Now, cruise operators say they are embracing Miami for a host of reasons: proximity to Miami International Airport, which offers direct flights for cruise passengers both domestic and international; the responsiveness of PortMiami officials to their needs and the appeal of Miami as a destination unto itself.
“We, like everyone else, positioned ourselves in places that people want to go to,” Del Rio said. “People want to come to Miami.”
Also a bonus is the relative strength of the Caribbean after a bleak summer in Europe due to continued fallout of the Jan. 13 Costa Concordia shipwreck in Italy, the shaky European economy and high cost of airfare from the U.S.
“Whether you’re talking about the U.S. economy or talking about the European economy, it’s been a tough time for consumers,” said Gerry Cahill, president and CEO of Miami-based Carnival Cruise Lines. “One of the nice things about the Caribbean is you really can put together a great value proposition.”
For Miami, the influx means more tourists. Even if they only stay an average of 2 1/2 days, the daily amount spent by cruise passengers is about $264.58, according to the Greater Miami Convention & Visitors Bureau.
“It may be the first exposure for these folks to the Miami brand and certainly there’s reason then to either stay later or come back again,” said William Talbert III, the bureau’s president and CEO.
Miami-based cruise travel agents say the flotilla of new ships is cause for their own celebration.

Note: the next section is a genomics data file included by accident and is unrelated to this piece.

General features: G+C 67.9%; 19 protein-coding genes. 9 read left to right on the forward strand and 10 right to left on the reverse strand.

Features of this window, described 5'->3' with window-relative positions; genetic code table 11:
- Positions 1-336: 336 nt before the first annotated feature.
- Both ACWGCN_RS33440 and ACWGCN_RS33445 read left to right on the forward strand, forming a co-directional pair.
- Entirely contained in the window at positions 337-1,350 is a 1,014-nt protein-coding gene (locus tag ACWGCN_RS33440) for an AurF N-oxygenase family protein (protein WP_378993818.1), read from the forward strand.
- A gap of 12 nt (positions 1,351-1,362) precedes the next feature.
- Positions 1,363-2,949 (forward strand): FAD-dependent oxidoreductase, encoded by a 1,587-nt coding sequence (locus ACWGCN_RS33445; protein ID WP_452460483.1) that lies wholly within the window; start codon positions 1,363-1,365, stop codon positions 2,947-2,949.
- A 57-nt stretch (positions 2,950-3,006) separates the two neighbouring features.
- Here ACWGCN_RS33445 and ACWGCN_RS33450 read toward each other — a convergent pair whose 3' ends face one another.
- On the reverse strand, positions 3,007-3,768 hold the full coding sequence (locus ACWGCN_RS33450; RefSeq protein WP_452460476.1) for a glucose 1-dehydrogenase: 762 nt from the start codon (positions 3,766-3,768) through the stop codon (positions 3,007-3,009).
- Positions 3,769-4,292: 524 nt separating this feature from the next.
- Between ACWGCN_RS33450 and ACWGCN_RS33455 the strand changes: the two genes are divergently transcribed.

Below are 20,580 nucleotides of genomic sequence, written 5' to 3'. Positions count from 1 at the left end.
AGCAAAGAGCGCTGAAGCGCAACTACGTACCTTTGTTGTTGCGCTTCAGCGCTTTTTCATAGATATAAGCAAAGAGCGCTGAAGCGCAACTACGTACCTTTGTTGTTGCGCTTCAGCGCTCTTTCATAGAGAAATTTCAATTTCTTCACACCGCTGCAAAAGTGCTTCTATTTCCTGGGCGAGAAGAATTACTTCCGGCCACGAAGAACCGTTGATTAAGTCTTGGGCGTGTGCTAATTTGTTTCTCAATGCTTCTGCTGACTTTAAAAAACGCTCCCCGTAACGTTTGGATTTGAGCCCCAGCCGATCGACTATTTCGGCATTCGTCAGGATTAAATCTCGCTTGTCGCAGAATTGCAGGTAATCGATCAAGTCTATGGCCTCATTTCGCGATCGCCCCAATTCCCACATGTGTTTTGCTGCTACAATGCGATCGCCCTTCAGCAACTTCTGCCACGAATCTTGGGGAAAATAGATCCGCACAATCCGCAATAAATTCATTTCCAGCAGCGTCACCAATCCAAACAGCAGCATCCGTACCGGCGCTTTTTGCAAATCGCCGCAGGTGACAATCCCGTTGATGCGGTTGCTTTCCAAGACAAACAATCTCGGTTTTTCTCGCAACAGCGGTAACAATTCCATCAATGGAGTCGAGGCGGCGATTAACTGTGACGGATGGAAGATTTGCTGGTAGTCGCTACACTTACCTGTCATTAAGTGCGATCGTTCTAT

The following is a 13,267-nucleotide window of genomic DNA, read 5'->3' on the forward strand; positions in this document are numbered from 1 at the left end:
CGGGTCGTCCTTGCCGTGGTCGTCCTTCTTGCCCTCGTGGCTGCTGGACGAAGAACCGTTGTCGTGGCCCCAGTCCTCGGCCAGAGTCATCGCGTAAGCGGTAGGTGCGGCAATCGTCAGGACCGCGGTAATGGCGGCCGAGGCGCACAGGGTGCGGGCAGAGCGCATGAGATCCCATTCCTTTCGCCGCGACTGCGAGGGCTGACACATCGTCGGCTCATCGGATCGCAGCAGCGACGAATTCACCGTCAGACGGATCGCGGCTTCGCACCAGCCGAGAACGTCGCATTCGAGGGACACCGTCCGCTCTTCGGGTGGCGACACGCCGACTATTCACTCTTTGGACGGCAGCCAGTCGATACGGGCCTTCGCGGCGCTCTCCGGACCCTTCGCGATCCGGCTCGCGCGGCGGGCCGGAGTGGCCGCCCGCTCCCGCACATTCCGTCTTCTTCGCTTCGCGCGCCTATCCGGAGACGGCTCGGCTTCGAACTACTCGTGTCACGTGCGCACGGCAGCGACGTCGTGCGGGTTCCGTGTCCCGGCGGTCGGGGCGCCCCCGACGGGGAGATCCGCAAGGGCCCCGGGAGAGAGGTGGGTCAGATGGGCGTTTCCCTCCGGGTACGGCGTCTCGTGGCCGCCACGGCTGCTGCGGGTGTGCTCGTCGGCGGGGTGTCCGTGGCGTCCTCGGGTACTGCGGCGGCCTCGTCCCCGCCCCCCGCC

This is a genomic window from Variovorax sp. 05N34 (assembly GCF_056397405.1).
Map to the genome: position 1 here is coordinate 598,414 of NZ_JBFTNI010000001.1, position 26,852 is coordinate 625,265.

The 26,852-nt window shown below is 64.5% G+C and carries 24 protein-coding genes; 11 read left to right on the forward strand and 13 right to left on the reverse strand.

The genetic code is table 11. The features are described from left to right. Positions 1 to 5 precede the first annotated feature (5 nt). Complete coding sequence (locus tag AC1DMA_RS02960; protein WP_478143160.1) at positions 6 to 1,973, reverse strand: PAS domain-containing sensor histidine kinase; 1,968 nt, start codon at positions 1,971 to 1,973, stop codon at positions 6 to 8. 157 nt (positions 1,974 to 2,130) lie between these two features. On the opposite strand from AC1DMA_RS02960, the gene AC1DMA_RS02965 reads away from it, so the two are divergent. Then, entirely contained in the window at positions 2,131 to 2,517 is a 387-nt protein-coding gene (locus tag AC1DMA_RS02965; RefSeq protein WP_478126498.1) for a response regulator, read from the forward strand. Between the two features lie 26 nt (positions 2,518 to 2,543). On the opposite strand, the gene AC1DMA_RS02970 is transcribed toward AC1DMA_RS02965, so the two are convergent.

“It translates into something very important to me: sales,” said Victor Vianello, a CruiseOne franchise owner who works from his home in the Coral Gables area.
Because he lives in South Florida, Vianello can easily check out the features on all the new ships that arrive here. And his customers are very curious about the latest features.
While the pace of orders for more new vessels has slowed considerably, Carnival, Royal Caribbean and Norwegian have all made recent announcements about contracts for ships to be delivered in 2015 or 2016 — including talks for a third sibling to Oasis and Allure. None have said where those ships will be based.
Chiron, the Miami industry watcher, said few ports can accommodate such a giant, so he expects the third Oasis to come to Miami while another Royal Caribbean megaship might shuffle to Port Canaveral near Orlando.
Johnson said it’s too premature to comment on what Miami’s role might be with any future ships. But, he said, the port has on the drawing board plans for “the world’s most advanced cruise facility,” which could accommodate four Oasis-sized ships at once. He said such a project would cost $250-$300 million and would only move forward based on the needs of cruise line partners and industry growth at the port. But whatever happens, he’s not taking the current successes for granted.
“My job was to dust off that dust on the diamond, make that diamond shine again,” Johnson said. “We’ve got a ways to go in terms of the real brilliance.”